TRAFFIC: We are near the end of the painful two-year RNAG experience, a truly dysfunctional FCDOT-managed, Board initiative based on false assumptions about an alleged “funding gap,” to address the worsening traffic conditions that will come with the urbanization of Reston’s station areas. Already the County has reduced the standard for intersection traffic service levels to a new “urban standard” in which “unstable flow, operating at capacity” is good enough, and Reston’s station area streets don’t have to try to meet community needs for traffic from, to, and especially through the station areas, including Dulles Toll Road users.

In doing its planning, FCDOT has been using the forecast employment and residential data it says area in the Reston Master Plan. Unfortunately, instead of 41,455 added people, the increase is likely to be 90,955 people — some 63.5 percent greater than what FCDOT is planning.  

We all know the two major consequences of that result: Worse traffic congestion for Restonians driving near the station areas and ever higher Transportation Service District (TSD) taxes on the residents of the station areas.

SCHOOLS: There may be no single issue of greater concern to Reston families (and those countywide) than the availability of quality public school education for their children. Like traffic, the quality of our children’s education is likely to erode because of the County’s insistence on unrealistic population forecasts that under-estimate the need for classroom capacity.

Using data in a 2012 FCPS letter to the County’s Planning Department regarding the future of Reston schools, we can update FCPS’ forecast of the number of students in the decades ahead. This requires, first, updating the understated population from Scenario “G” prepared for the Reston planning task force to the plan’s expectations and then updating that to our estimate of future Reston station area population. The result more than doubles the number of dwelling units (and, therefore, the number of students) in station area schools — from 24,559 in Scenario “G” to 56,606 in our forecast.

Applying FCPS’ planning parameters for student yield ratios and mixes laid out in that letter, we calculate that Reston can expect about 6,700 new students from the station areas to be added to the 11,000 students now in all Reston’s schools over the next four decades. That’s about:
  • 3,700 elementary school kids (about five average-sized Reston elementary schools),
  • 1,000 middle schoolers (about the enrollment at Langston Hughes), and
  • 2,000 high schoolers (nearly South Lakes’ enrollment).
The current Reston Master Plan falls far short of meeting those needs. It calls for the building of two elementary schools — one near USGS and one in Town Center North — and the addition of a middle and high school in western Fairfax County to accommodate Reston’s and other area growth over the next 20-30 years.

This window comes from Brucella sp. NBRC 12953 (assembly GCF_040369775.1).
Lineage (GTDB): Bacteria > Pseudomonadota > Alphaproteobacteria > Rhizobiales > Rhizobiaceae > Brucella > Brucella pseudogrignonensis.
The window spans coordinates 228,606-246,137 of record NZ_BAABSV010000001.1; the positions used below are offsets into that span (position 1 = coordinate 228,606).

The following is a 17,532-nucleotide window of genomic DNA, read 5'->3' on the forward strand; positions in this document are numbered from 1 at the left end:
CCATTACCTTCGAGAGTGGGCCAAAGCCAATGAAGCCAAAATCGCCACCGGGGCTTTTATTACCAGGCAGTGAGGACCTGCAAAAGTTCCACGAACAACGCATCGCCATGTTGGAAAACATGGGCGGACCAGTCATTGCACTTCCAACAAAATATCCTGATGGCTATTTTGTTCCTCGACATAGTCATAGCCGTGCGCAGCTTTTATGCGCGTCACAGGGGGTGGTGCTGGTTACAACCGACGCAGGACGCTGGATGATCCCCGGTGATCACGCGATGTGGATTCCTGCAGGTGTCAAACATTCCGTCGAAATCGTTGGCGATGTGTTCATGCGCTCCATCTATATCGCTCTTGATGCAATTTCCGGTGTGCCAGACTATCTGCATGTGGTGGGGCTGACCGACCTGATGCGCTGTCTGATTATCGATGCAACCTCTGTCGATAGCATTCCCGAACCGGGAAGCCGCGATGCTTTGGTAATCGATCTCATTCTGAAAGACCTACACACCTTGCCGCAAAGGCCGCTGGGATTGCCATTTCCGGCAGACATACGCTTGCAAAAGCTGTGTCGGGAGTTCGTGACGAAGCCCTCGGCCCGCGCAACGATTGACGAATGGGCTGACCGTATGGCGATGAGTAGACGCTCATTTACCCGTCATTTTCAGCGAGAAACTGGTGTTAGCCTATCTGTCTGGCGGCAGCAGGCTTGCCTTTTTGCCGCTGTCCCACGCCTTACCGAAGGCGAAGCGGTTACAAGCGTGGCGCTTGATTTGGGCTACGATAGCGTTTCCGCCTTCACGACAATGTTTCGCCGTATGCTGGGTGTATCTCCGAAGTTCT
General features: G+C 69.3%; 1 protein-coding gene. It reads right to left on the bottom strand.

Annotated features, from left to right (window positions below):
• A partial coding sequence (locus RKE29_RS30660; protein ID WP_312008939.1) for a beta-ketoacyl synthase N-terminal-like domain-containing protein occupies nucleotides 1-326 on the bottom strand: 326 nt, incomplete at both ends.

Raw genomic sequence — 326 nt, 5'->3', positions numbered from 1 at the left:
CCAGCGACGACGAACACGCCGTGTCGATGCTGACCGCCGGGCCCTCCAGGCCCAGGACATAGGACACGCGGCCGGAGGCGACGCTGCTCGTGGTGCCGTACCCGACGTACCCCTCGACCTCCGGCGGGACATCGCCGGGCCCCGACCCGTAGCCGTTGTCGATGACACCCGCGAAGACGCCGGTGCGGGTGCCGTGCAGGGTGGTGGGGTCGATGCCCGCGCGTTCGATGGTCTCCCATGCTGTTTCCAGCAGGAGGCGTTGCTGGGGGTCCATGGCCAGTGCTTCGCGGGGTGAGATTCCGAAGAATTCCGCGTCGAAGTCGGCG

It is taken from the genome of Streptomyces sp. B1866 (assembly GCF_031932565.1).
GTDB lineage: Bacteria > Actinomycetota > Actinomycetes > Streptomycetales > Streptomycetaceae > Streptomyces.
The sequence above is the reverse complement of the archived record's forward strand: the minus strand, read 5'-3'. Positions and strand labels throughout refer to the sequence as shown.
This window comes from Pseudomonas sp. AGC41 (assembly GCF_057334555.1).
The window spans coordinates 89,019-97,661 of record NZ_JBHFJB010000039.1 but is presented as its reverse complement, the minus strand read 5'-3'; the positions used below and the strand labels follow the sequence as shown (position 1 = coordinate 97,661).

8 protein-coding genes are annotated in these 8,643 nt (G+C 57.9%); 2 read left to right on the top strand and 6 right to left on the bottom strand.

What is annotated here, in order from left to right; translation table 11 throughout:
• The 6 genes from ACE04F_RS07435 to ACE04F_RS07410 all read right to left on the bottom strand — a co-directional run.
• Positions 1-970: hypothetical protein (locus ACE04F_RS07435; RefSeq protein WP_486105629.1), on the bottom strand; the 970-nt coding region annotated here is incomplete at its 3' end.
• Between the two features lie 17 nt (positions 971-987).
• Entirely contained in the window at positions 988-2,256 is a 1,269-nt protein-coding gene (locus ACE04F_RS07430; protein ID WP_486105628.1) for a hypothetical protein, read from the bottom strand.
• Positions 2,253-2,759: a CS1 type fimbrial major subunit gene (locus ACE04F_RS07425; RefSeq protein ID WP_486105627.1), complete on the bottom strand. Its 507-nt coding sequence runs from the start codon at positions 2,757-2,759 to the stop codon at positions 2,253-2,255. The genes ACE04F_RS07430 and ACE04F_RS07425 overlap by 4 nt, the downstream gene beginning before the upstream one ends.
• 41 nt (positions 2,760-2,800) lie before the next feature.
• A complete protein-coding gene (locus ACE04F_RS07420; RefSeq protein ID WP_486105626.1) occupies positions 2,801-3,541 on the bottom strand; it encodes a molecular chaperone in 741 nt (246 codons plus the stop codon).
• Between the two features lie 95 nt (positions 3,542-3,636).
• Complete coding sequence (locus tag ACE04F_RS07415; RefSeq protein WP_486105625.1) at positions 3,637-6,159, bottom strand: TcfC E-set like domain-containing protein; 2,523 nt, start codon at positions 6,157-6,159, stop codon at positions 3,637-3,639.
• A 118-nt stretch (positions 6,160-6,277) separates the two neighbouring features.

PARKS: The County’s Urban Parks Framework and the Countywide Adopted Service Level Standards for Athletic Fields establish guidance for park size and recreational facilities. Suffice it to say that the Reston plan does not remotely try to achieve the guidance laid out in these documents based on the County’s faulty assumptions, much less our adjusted estimate of future population and employment growth.  

The prospective population and employment totals should mean the availability of more than 187 acres of parks within 1/2-mile of the Metro stations under the Urban Parks Framework. That’s about 1/8 of Reston’s total station area. Given preliminary notions of additional mid-sized parks in north and south Town Center plus one in the Wiehle station area, we think it may be possible to reach 90 acres of public and private parks in Reston’s station areas four decades from now. Bottom line: Reston’s station areas will have fewer park acres per capita than Manhattan does now.

The County master plan also sets as “a goal” the construction of 12 ballfields at 2.2 million GFA (50 acres) in Reston’s station areas, and a minimum of three. Yet the County’s population-based facilities guideline for the 113,212 people who our adjusted plan suggest may live in the station areas calls for 35 ballfields, nearly triple the plan’s most optimistic “goal” and an order of magnitude greater than its meager minimum objective for Reston.

Aside from the impact on livability and total disregard for Reston planning principles, the ruinous shortage of open space, parks and recreational facilities in the station areas will almost certainly see RA’s facilities overrun with non-RA members no matter what the price for non-member use.  

But the Board of Supervisors doesn’t care. The more development there is, the more property tax revenues it generates, and the more the Board can spend without raising those tax rates or adding new taxes on voters. Even so, however, we’ve just seen the Board add the TSD tax on Reston’s station area residents essentially because it can get away with it. It is certainly unjustified as we’ve commented here before. Will they also be taxed to provide schools or parks to meet the explosive growth?

What you need to know is that, like the new Reston station area TSD tax, Restonians (and others) are being misled by their Board and the County staff on the scope of County urbanization plans and their tremendously adverse and virtually immutable impact on our community, including your quality of life. We all will continue to be misled until we replace this cabal with responsible and responsive leaders and staffers of integrity.